• Good to hear your experiences – I will make sure I keep school informed when he starts reception. That was his teacher’s advice as well, she said they do a handover document but often teachers don’t have time to read them.

  3. Wow he sounds like a very little smart boy to me!! And it sounds like he has a gift when it comes to maths especially. He sounds like he really enjoys it too which is a huge bonus. You’re very right to be proud 🙂

  4. Hey well done Mummy and well done the Boy. Clearly a clever chap just like his mummy. Someone once told me that often children who are mathematically minded are very likely to be musical too as it uses the same part of the brain! Who knew?! Very uplifting post Judith xxxx

    • Thank you, yes, maths and music are mysteriously linked it seems. I am saving up further details of his musical achievements for another week. 🙂

  5. Well I am not at all surprised – you have a genius on your hands! Of course you’re proud and I love this analogy of us being proud of something we have created – what more excuse do we need?! Just for the record….I have high hopes for The Girl too. No pressure!

  6. Wow, that’s amazing stuff! No wonder you’re proud. Now all you need to worry about it keeping him challenged and amused amongst his peers. Cutting around things is leagues above my boy, he’s still struggling with cutting generally. But he IS great at spelling! They all have their strengths.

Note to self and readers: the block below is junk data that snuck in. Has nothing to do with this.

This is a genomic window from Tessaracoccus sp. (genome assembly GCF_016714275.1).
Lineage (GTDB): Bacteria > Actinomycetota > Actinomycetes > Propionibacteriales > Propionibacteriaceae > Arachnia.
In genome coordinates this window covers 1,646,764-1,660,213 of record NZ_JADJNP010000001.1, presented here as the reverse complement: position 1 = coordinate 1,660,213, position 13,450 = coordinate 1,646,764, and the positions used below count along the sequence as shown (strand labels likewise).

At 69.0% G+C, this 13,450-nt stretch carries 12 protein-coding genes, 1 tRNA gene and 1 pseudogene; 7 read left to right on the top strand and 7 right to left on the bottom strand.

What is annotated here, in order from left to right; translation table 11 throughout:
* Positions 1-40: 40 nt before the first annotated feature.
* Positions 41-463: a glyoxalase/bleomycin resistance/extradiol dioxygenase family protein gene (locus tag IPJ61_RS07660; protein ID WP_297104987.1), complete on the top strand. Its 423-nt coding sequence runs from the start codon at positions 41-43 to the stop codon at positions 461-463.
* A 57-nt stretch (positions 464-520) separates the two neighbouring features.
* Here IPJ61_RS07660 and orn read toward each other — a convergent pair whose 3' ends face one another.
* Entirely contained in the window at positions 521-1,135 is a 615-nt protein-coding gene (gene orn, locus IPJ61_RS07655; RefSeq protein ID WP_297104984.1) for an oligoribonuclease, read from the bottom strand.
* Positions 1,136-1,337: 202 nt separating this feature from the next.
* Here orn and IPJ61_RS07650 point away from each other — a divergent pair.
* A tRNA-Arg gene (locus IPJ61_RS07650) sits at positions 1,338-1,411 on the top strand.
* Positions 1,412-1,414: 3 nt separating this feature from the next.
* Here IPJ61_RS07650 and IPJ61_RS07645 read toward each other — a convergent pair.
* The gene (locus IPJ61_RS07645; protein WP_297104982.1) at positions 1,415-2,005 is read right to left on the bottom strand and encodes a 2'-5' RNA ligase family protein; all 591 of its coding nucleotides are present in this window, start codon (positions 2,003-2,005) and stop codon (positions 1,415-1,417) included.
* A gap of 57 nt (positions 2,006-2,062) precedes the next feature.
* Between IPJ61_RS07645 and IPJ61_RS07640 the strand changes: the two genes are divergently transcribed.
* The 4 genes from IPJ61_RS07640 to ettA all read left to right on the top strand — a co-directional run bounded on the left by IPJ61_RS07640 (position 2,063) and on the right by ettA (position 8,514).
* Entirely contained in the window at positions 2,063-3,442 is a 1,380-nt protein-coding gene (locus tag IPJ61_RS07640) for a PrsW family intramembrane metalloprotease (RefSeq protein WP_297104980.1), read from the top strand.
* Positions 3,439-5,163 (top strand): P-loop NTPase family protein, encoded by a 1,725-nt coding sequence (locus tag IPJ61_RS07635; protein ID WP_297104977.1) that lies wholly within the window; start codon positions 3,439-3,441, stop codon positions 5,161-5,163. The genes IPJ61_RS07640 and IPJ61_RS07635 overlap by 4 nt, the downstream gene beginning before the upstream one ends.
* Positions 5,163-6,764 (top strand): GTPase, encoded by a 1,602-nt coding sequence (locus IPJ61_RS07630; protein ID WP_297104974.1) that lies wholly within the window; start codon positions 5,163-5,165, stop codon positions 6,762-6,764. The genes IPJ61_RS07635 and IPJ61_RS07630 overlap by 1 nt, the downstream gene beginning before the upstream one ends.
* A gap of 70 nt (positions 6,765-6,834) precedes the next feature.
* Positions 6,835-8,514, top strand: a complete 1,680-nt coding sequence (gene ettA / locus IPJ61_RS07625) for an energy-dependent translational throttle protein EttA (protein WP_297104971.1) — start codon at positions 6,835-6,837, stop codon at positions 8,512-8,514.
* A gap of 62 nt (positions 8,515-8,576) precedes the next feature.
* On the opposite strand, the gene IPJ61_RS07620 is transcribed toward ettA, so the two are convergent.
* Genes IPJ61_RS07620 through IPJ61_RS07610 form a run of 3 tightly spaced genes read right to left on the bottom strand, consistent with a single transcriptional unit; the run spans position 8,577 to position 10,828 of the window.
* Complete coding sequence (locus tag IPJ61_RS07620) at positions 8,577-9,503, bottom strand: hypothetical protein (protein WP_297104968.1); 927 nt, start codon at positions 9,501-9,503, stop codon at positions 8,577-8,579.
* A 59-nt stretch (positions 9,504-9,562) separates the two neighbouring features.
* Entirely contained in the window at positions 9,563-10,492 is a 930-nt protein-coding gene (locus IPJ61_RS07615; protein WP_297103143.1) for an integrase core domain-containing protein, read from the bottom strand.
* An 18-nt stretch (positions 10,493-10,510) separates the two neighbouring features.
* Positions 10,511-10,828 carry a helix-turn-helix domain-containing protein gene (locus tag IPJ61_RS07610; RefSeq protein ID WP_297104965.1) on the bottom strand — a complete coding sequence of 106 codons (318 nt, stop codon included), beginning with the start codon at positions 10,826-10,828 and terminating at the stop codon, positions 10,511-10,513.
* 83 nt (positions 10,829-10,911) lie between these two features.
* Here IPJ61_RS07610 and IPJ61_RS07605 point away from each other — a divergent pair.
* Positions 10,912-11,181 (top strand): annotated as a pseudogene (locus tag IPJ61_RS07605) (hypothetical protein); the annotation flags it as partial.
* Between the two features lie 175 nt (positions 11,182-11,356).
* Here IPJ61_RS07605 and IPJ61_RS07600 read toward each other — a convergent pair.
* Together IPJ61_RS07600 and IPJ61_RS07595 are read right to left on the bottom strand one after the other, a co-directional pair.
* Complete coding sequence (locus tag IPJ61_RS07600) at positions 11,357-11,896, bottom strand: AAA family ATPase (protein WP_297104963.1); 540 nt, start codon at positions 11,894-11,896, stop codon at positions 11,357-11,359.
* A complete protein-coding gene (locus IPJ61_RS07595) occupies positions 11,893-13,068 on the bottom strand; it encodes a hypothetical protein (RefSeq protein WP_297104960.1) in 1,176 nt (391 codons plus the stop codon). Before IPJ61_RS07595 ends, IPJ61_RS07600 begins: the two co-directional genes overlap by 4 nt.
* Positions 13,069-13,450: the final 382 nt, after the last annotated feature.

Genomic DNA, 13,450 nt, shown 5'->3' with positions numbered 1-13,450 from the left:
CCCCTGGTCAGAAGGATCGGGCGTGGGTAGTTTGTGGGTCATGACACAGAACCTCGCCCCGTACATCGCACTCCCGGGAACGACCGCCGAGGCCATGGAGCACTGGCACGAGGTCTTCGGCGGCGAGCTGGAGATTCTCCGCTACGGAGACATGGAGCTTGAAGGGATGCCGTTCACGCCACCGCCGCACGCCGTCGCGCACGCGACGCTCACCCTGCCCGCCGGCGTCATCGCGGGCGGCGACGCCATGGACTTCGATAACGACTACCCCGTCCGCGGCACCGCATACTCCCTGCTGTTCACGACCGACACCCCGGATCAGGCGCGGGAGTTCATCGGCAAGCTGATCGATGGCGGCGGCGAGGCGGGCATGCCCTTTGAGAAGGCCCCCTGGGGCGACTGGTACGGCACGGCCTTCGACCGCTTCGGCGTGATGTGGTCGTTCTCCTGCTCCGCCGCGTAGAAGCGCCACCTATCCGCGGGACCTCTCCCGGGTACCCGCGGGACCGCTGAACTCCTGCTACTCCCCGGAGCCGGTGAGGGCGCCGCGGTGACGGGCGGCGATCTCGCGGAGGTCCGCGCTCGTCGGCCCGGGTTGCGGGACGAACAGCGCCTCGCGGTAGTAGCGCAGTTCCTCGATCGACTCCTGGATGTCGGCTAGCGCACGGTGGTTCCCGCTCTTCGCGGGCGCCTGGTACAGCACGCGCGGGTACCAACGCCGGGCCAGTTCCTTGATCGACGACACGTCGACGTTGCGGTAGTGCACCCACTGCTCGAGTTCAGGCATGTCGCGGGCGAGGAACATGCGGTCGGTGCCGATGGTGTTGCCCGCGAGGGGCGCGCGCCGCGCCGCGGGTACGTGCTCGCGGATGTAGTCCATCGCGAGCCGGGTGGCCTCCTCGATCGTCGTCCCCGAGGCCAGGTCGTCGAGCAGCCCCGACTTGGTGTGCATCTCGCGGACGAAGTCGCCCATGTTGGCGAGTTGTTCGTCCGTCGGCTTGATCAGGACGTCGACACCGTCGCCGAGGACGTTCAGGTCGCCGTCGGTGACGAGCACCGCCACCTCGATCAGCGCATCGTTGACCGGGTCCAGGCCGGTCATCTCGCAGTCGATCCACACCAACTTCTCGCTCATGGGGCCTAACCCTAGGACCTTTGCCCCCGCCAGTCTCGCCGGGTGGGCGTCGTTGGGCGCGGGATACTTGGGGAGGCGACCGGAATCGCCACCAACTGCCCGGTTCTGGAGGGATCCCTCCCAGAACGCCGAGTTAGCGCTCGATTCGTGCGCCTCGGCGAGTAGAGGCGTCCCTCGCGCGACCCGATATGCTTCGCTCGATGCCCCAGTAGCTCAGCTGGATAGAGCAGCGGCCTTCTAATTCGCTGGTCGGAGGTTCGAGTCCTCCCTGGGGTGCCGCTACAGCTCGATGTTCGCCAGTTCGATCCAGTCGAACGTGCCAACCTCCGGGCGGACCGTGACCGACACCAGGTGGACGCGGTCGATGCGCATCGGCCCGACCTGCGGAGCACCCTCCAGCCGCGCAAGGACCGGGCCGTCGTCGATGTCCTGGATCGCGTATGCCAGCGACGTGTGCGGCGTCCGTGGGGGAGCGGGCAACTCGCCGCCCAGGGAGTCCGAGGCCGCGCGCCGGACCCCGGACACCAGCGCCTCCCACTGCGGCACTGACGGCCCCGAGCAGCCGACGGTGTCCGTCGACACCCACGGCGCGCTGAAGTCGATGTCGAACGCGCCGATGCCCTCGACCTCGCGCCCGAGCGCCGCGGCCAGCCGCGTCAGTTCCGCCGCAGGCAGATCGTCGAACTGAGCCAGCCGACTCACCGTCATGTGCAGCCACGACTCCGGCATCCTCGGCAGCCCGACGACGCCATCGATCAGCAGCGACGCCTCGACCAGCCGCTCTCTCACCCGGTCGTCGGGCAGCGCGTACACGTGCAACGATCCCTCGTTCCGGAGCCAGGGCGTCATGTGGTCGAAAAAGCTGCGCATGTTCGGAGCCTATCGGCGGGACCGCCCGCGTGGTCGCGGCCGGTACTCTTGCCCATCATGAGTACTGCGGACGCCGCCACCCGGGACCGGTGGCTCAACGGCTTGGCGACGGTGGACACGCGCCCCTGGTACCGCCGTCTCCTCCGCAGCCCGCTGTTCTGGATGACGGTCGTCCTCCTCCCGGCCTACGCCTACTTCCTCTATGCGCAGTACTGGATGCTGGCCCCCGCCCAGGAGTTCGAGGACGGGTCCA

7. Fantastic, J! No wonder he loves Numberjacks! And its great to have this linky to be able to shout out about these things, as parents with clever children (and I’m going to be boring and add my name to that list, though mine have never been that good at maths!!) often feel they have to hide this fact. I rarely ask anyone at school what reading book their child is on as i don’t want to embarrass them, and rightly so, but i wouldn’t be asking for that reason, just to get a sense of where my son or daughter is at. So i keep quiet. As Sarah and Becky said, watch out for him in years 2, esp, when boredom can turn to behavioural issues. And enjoy him!